Finding that Perfect Domain Name is Becoming an Art Form

December 1, 2008 by  Filed under: other 

In the distant Internet past, circa 2000, a very solid SEO strategy was to purchase a domain name with your keywords in the URL. This was said to greatly assist a web site in their rankings. While this strategy has met with limited success as of late, it is still a good marketing ploy to buy names which have your core competence terms as part of the URL. This has been made increasingly difficult as a result of cyber squatters, who buy and horde domain names for ransom, or just because they think they may someday want to use the name, but have no immediate plans to do so.

It is estimated that about 70 million domains are currently under registration from ICANN. It is further estimated that there are virtually no one and very few two-word phrases left in the English dictionary. This means that web site owners are going to either need to come up with some very creative words, which are not real words, or they are going to need to come up with very long domain names, which may be difficult to spell or have a high risk of mistyping by a user.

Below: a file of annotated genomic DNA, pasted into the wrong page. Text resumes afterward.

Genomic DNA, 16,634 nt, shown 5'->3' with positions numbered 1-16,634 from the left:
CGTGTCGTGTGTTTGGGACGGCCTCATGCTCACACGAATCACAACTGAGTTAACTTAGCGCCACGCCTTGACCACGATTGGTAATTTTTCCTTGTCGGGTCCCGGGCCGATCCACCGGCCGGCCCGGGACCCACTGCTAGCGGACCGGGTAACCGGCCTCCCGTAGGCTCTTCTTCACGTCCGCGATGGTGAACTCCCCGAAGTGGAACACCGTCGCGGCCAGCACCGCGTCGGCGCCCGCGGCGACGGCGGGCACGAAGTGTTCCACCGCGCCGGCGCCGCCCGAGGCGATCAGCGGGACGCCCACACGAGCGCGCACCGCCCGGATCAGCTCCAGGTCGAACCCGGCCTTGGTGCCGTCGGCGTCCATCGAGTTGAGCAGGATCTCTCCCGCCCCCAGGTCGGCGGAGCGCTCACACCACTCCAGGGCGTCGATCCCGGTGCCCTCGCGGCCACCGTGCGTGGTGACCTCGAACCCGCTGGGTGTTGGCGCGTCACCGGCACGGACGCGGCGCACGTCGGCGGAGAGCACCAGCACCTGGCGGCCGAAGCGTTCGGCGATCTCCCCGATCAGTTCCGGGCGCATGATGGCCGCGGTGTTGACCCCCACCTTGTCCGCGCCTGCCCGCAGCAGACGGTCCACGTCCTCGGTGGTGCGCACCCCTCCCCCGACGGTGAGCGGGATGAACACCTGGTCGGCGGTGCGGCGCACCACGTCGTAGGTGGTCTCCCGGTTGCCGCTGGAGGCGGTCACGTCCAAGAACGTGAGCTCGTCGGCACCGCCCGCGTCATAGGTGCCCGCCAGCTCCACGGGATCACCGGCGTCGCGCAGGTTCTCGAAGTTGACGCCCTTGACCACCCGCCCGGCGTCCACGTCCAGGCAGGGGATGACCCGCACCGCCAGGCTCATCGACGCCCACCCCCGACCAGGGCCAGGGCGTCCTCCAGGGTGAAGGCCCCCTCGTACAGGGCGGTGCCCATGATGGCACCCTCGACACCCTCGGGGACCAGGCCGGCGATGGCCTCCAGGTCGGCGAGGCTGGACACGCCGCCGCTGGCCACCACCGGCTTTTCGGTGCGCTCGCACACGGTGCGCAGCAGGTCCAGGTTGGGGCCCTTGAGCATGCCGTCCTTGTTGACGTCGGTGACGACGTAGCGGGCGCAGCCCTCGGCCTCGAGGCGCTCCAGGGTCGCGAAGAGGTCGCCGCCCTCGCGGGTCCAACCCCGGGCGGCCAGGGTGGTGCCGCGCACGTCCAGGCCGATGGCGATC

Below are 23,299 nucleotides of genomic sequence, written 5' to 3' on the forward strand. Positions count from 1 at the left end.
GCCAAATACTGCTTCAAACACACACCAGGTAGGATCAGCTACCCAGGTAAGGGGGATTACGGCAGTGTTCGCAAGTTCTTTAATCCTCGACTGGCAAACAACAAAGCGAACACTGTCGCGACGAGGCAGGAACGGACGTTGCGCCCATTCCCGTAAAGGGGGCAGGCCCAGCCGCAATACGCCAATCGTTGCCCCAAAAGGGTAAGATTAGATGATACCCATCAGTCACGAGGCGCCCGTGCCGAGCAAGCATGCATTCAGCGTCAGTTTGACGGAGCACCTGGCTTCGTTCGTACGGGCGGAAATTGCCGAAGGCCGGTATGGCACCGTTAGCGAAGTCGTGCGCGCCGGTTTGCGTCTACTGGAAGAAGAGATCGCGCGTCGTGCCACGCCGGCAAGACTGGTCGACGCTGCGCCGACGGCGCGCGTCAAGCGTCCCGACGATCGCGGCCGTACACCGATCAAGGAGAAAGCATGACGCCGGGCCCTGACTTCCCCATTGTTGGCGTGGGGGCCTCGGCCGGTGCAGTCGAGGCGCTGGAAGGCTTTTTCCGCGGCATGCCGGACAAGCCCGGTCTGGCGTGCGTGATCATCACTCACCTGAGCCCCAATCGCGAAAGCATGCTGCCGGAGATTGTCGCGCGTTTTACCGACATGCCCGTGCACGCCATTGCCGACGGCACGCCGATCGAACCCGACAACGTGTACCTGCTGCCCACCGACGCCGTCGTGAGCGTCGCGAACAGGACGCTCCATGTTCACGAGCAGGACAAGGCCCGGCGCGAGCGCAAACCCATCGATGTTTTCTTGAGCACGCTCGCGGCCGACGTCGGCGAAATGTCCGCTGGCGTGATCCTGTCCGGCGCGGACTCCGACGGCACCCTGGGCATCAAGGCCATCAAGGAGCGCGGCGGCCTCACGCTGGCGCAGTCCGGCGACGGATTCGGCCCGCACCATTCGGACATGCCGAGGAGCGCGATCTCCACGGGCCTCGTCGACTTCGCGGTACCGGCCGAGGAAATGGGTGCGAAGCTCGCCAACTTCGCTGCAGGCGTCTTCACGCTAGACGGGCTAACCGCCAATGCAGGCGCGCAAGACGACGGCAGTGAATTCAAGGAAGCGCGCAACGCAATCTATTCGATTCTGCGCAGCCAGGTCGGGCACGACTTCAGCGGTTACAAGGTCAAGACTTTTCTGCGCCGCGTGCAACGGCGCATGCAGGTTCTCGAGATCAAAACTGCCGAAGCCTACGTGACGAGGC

What does all this mean to the web site owner who is concerned with getting traffic to their new site? It may require more SEO work and less traditional advertising to get users to come to your web site. Why is this? In the past you could create a brand around one word, such as Yahoo, or Boston, and with a good marketing effort, have users simply remember your web site, type in your domain name and go to the site. This is not going to be the case with newer sites, as the domains names are going to get longer, and the extensions are not going to be limited to .com, .net and .org, but rather a plethora of domain name extensions will be needed.

So what is a web site owner to do? The marketing of sites will now fall to developing great content, getting others to link to you, making sure the web sites are defined properly and not allowing for sloppy programming. There is also the avenue of paid search, where no single keyword or keyword phrase is owned by a single person in perpetuity, but rather many companies can bid for the same term and based on a variety of bid management techniques and better copyrighting, you can purchase web site clicks.

The world is changing, and we are quickly becoming more and more a wireless web-based society. As such, TV, radio and print commercials have less of an impact on how we find the web sites we want to visit, but it seems as though the large consumption of domain names over the past decade may move us into that new medium far quicker than some of us might like. On the other hand, if you are skilled at SEO and SEM, you may be positioned to be a leader in an industry that you simply could not have bought your way into just six years ago.

This article was written by Michael Goldstein. Michael is the SEO Manger for Rock Coast Media.

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